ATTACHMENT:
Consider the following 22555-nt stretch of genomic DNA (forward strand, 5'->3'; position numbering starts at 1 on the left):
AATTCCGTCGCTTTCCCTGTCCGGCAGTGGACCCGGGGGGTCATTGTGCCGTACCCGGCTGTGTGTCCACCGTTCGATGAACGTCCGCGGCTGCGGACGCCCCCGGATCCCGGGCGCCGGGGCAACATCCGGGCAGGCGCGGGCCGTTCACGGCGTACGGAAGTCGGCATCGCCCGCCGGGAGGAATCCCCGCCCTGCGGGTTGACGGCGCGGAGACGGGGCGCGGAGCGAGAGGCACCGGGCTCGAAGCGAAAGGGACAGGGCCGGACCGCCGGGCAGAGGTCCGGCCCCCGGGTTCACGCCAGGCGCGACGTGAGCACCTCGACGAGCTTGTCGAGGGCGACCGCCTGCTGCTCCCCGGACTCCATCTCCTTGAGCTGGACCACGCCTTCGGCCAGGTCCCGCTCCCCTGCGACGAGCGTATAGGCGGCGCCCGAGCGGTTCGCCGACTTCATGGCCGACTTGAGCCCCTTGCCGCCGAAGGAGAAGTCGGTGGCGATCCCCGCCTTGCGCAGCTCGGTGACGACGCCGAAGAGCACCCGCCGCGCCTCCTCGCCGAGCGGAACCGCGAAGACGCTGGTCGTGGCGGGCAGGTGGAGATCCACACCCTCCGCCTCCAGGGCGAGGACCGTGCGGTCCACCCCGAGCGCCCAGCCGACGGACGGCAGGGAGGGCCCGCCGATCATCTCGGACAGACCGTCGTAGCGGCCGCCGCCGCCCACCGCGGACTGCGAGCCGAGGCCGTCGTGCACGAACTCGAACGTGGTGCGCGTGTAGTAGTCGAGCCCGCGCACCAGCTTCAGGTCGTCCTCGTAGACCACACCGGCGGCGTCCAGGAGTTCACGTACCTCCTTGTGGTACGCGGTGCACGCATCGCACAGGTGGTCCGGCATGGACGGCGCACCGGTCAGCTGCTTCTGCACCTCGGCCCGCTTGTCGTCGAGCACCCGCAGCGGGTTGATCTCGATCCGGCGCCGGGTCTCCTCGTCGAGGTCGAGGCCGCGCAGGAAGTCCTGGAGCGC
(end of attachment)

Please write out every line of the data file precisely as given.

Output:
Consider the following 22555-nt stretch of genomic DNA (forward strand, 5'->3'; position numbering starts at 1 on the left):
AATTCCGTCGCTTTCCCTGTCCGGCAGTGGACCCGGGGGGTCATTGTGCCGTACCCGGCTGTGTGTCCACCGTTCGATGAACGTCCGCGGCTGCGGACGCCCCCGGATCCCGGGCGCCGGGGCAACATCCGGGCAGGCGCGGGCCGTTCACGGCGTACGGAAGTCGGCATCGCCCGCCGGGAGGAATCCCCGCCCTGCGGGTTGACGGCGCGGAGACGGGGCGCGGAGCGAGAGGCACCGGGCTCGAAGCGAAAGGGACAGGGCCGGACCGCCGGGCAGAGGTCCGGCCCCCGGGTTCACGCCAGGCGCGACGTGAGCACCTCGACGAGCTTGTCGAGGGCGACCGCCTGCTGCTCCCCGGACTCCATCTCCTTGAGCTGGACCACGCCTTCGGCCAGGTCCCGCTCCCCTGCGACGAGCGTATAGGCGGCGCCCGAGCGGTTCGCCGACTTCATGGCCGACTTGAGCCCCTTGCCGCCGAAGGAGAAGTCGGTGGCGATCCCCGCCTTGCGCAGCTCGGTGACGACGCCGAAGAGCACCCGCCGCGCCTCCTCGCCGAGCGGAACCGCGAAGACGCTGGTCGTGGCGGGCAGGTGGAGATCCACACCCTCCGCCTCCAGGGCGAGGACCGTGCGGTCCACCCCGAGCGCCCAGCCGACGGACGGCAGGGAGGGCCCGCCGATCATCTCGGACAGACCGTCGTAGCGGCCGCCGCCGCCCACCGCGGACTGCGAGCCGAGGCCGTCGTGCACGAACTCGAACGTGGTGCGCGTGTAGTAGTCGAGCCCGCGCACCAGCTTCAGGTCGTCCTCGTAGACCACACCGGCGGCGTCCAGGAGTTCACGTACCTCCTTGTGGTACGCGGTGCACGCATCGCACAGGTGGTCCGGCATGGACGGCGCACCGGTCAGCTGCTTCTGCACCTCGGCCCGCTTGTCGTCGAGCACCCGCAGCGGGTTGATCTCGATCCGGCGCCGGGTCTCCTCGTCGAGGTCGAGGCCGCGCAGGAAGTCCTGGAGCGC